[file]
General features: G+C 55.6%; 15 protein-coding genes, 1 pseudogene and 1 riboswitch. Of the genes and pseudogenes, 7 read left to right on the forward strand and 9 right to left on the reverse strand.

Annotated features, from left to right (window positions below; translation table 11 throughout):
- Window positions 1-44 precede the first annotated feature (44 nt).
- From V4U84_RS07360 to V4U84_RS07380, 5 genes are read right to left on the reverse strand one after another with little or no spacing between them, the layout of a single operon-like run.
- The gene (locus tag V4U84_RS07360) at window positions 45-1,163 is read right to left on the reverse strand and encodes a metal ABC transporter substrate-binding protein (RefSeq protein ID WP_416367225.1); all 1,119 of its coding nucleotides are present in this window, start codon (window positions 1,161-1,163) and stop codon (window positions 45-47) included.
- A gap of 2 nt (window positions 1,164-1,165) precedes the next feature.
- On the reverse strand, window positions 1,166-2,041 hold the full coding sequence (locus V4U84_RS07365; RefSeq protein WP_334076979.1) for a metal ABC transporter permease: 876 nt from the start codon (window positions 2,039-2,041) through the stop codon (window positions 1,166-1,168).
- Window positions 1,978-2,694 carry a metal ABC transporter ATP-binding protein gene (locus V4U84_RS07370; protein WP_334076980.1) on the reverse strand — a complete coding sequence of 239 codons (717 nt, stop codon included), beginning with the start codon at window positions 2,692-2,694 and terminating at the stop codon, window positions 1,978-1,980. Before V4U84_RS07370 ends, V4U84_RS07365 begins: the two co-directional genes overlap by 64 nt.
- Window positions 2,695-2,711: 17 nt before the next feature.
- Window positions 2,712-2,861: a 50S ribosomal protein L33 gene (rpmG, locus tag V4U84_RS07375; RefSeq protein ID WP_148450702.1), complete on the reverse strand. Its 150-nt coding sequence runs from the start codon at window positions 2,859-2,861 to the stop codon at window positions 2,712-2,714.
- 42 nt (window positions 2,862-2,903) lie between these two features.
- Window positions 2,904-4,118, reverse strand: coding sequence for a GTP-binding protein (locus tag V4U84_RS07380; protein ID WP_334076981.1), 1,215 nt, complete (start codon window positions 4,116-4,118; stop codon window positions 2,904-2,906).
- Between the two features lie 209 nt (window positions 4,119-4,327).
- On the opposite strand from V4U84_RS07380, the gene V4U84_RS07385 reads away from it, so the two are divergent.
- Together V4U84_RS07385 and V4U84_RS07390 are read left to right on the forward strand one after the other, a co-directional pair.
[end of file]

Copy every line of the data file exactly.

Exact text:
General features: G+C 55.6%; 15 protein-coding genes, 1 pseudogene and 1 riboswitch. Of the genes and pseudogenes, 7 read left to right on the forward strand and 9 right to left on the reverse strand.

Annotated features, from left to right (window positions below; translation table 11 throughout):
- Window positions 1-44 precede the first annotated feature (44 nt).
- From V4U84_RS07360 to V4U84_RS07380, 5 genes are read right to left on the reverse strand one after another with little or no spacing between them, the layout of a single operon-like run.
- The gene (locus tag V4U84_RS07360) at window positions 45-1,163 is read right to left on the reverse strand and encodes a metal ABC transporter substrate-binding protein (RefSeq protein ID WP_416367225.1); all 1,119 of its coding nucleotides are present in this window, start codon (window positions 1,161-1,163) and stop codon (window positions 45-47) included.
- A gap of 2 nt (window positions 1,164-1,165) precedes the next feature.
- On the reverse strand, window positions 1,166-2,041 hold the full coding sequence (locus V4U84_RS07365; RefSeq protein WP_334076979.1) for a metal ABC transporter permease: 876 nt from the start codon (window positions 2,039-2,041) through the stop codon (window positions 1,166-1,168).
- Window positions 1,978-2,694 carry a metal ABC transporter ATP-binding protein gene (locus V4U84_RS07370; protein WP_334076980.1) on the reverse strand — a complete coding sequence of 239 codons (717 nt, stop codon included), beginning with the start codon at window positions 2,692-2,694 and terminating at the stop codon, window positions 1,978-1,980. Before V4U84_RS07370 ends, V4U84_RS07365 begins: the two co-directional genes overlap by 64 nt.
- Window positions 2,695-2,711: 17 nt before the next feature.
- Window positions 2,712-2,861: a 50S ribosomal protein L33 gene (rpmG, locus tag V4U84_RS07375; RefSeq protein ID WP_148450702.1), complete on the reverse strand. Its 150-nt coding sequence runs from the start codon at window positions 2,859-2,861 to the stop codon at window positions 2,712-2,714.
- 42 nt (window positions 2,862-2,903) lie between these two features.
- Window positions 2,904-4,118, reverse strand: coding sequence for a GTP-binding protein (locus tag V4U84_RS07380; protein ID WP_334076981.1), 1,215 nt, complete (start codon window positions 4,116-4,118; stop codon window positions 2,904-2,906).
- Between the two features lie 209 nt (window positions 4,119-4,327).
- On the opposite strand from V4U84_RS07380, the gene V4U84_RS07385 reads away from it, so the two are divergent.
- Together V4U84_RS07385 and V4U84_RS07390 are read left to right on the forward strand one after the other, a co-directional pair.